As we collectively pull the covers off our grills and stock up on charcoal, wood chips, or propane, let’s take a moment to ponder one of the most beloved barbecue delights: Bratwurst. Ooooh yeeeeah…BRATS! There is nothing but nothing like a good brat, but true excellence comes from attention to detail. Ever since I moved West I have often wondered, What’s a fraulein gotta do to get a decent brat around here?! I’d like to share with you my family’s interpretation of the ultimate Brat. I consider myself a bit of a “Brat-thority” if you will, and here’s why:
- Bratwurst is a tradition in my family, along with Lebkuchen, Springerli, and other German delights.
- 3 out of 4 of my grandparents were of 100% German descent. The fourth was Irish (in case you were wondering).
- One of my mother’s many titles is “Queen of Brats”, which automatically makes me a Princess of Brats.
- We lived 30 minutes from the Bavarian hamlet of Frankenmuth, Michigan, home of Kern’s Sausages. This place has been around for over 60 years, and they don’t mess around when it comes to Bratwurst. No trip to Frankenmuth is complete without a stop at Kern’s for Brat’s, Bush’s Caraway Sauerkraut, and homemade buns. I was born and raised on those legendary dogs.
- I completed my Bratwurst Ph.D. as a language student in Berlin, where I lived for 4 months and existed primarily on wurst, hefeweizen and chocolate-covered lebkuchen.
Even though this menu would be so great for an OktoberFest party, I can’t say the word Bratwurst without thinking of the long knotty wood table at our family’s cottage, in summertime. At least twice a summer, the Queen of Brats and her five kids (and whoever else was within sniffing distance) packed in elbow to elbow around big platters of bratwurst, caraway sauerkraut, maybe some German potato salad, and always, always green beans. My mother always served brats with green beans. One of her favorite things about this pairing was that the extra sausages and green beans, put to bed on a pile of leftover caraway sauerkraut, made really good leftovers. That’s one of the best things about a Sunday Dinner, isn’t it? The leftovers. That, and those incredible memories.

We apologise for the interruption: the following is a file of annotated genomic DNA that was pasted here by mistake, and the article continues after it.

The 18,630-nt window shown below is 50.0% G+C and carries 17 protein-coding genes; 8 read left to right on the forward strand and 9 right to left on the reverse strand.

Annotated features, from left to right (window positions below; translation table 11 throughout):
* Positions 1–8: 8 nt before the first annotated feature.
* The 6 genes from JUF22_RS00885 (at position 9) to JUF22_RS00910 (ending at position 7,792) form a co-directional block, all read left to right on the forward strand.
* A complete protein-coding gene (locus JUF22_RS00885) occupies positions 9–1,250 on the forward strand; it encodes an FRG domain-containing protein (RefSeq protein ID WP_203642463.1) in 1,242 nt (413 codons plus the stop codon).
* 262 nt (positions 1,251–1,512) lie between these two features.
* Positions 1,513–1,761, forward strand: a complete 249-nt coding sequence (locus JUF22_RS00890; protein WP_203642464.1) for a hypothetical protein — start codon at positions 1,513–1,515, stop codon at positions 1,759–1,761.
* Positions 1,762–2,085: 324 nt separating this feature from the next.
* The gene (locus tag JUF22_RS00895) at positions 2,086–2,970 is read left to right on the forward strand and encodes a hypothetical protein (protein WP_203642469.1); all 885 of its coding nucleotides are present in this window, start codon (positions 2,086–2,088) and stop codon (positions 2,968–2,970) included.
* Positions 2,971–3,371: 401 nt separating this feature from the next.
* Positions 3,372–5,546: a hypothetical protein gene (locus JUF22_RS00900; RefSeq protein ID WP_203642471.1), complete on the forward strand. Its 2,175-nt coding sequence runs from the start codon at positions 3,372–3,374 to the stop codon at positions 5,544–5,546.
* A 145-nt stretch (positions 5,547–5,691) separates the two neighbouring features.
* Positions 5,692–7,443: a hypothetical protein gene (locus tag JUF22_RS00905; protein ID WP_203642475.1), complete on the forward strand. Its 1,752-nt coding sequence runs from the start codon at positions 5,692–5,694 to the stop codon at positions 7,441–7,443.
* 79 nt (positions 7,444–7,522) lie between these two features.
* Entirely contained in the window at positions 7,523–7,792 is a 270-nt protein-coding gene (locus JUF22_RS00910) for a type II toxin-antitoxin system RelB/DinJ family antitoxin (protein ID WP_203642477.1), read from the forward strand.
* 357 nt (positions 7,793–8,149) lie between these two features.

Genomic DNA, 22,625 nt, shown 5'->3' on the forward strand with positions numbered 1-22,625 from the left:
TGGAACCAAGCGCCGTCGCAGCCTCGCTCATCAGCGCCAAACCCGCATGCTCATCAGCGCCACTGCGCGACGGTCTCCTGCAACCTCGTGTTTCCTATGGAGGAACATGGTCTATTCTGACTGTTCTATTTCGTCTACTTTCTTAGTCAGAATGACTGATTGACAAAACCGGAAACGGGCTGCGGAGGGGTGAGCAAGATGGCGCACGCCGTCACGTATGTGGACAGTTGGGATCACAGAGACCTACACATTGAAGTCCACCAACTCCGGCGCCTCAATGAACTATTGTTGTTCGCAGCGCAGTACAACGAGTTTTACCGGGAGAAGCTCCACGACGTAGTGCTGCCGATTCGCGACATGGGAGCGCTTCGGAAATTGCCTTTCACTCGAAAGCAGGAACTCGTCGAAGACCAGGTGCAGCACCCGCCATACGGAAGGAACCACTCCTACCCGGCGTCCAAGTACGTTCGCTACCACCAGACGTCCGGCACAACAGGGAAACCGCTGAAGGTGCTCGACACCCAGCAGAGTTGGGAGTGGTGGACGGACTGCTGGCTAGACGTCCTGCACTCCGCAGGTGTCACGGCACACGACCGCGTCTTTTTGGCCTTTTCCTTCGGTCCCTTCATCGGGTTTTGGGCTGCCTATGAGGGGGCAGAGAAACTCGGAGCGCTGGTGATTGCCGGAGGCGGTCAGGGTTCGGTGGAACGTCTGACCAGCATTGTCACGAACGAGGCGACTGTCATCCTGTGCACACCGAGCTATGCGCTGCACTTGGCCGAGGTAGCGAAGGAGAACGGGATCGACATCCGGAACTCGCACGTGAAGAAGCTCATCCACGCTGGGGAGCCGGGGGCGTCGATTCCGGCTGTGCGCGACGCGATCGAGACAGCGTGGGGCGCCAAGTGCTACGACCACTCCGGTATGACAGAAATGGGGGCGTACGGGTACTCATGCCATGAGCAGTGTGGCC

First, get the best brats you can find. Kern’s does mail order, and I’ve not had a better, more authentic tasting brat, but our local Lolo Meats makes a pretty decent one. When we lived in Juneau our favorite market–Super Bear– made their own brats with Alaskan Amber. Those were nice. My brother swears by Johnsonville, which are easy to find and do have that quintessential Brat flavor. At any rate, it’s all about the brat, so get the “Best Wurst” you can find. Top it off with sauerkraut, coarse ground mustard, and buttery browned onions and mushrooms. If you can resist that, you are definitely not related to me.
Below, I outline our family’s method, complete with essential go-withs. I’m also adding a suggested menu to my recipe posts, for your Sunday Dinner inspiration. Enjoy!
SUNDAY MENU SUGGESTION
- Best Way Bratwurst (printable recipe below)
- Chive Potato Salad
- Green Beans
- Inside-Out German Chocolate Cake (Gourmet, March 2000)
Recipe : Best-Way Bratwurst
I’ve outlined our family’s method for cooking up a proper Bratwurst, with our favorite accoutrement. Great brats are one part technique and one part excellent ingredients, so get the best you can find. Prost!
You will need:
- Bratwurst – I reccommend Kern’s (they ship) but source out your local favorite, or Johnsonville will do in a pinch
- Buns – If you can find them, buy large sausage-style buns. Otherwise, just a nice hot dog bun from your grocer’s bakery will do.
- Sauerkraut – I like Bush’s Bavarian Style Sauerkraut with Caraway seeds, but that can be hard to find. The refrigerated varieties of kraut, like Krrrrisp Kraut can be good too. If you like the flavor of caraway, you can always add it to the kraut (see below). Get at least 1/4 cup per brat, plus plenty extra for simmering with the brats.
- Mustard – Inglehoffer Stone Ground Mustard is the ultimate brat schmear, and widely available. This is worth an extra trip to the store.
- Beer – Enough to cover and simmer the brats. It doesn’t need to be fancy. I used Miller High Life and saved the good stuff for drinking.
- Button Mushrooms, sliced
- Sweet onion, sliced. The mushroom and onion mixture should amount to about 1/4 cup per brat, so determine amounts accordingly.
Fire up the grill and preheat to a medium-high flame. Place brats in a pan large enough to hold however many you’re cooking on stovetop. Add enough beer to cover, along with a hefty scoop (or 2) of sauerkraut. Bring to a boil, reduce heat, and simmer 8 minutes. To keep the brats nice and juicy do not overcook and do not pierce the sausage casings. Remove the brats from the beer after 8 minutes and set aside until ready to grill.
In a large skillet melt a dollop of butter over medium-high heat. Once the pan is nice and hot, add the onions and mushrooms. They should sizzle loudly. You want to get some brown on them, so be sure your pan is nice and hot, and don’t overcrowd the pan. If you’re cooking a large quantity, work in batches. Season with a little salt and pepper. Cover and keep warm until ready to serve.
Place sauerkraut in a saucepan with a lid. If you like, add caraway seeds to your kraut and bring to a low simmer. Let kraut rest on the back burner, over low heat, until you’re ready to serve the brats.
Place beer-simmered bratwurst on pre-heated medium-high grill, rotating occasionally until nice and crispy brown in spots, about 5 – 7 minutes. When brats are nearly done, open the buns and toast the inside about 30 seconds to 1 minute, just until toasty brown in spots.
Stuff the brats into buns, and serve with mustard, warmed sauerkraut, sauteed onions and mushrooms, and your favorite German beer. Mine is Franziskaner Weissbier, but they’ve only been making beer since 1363 so what do they know?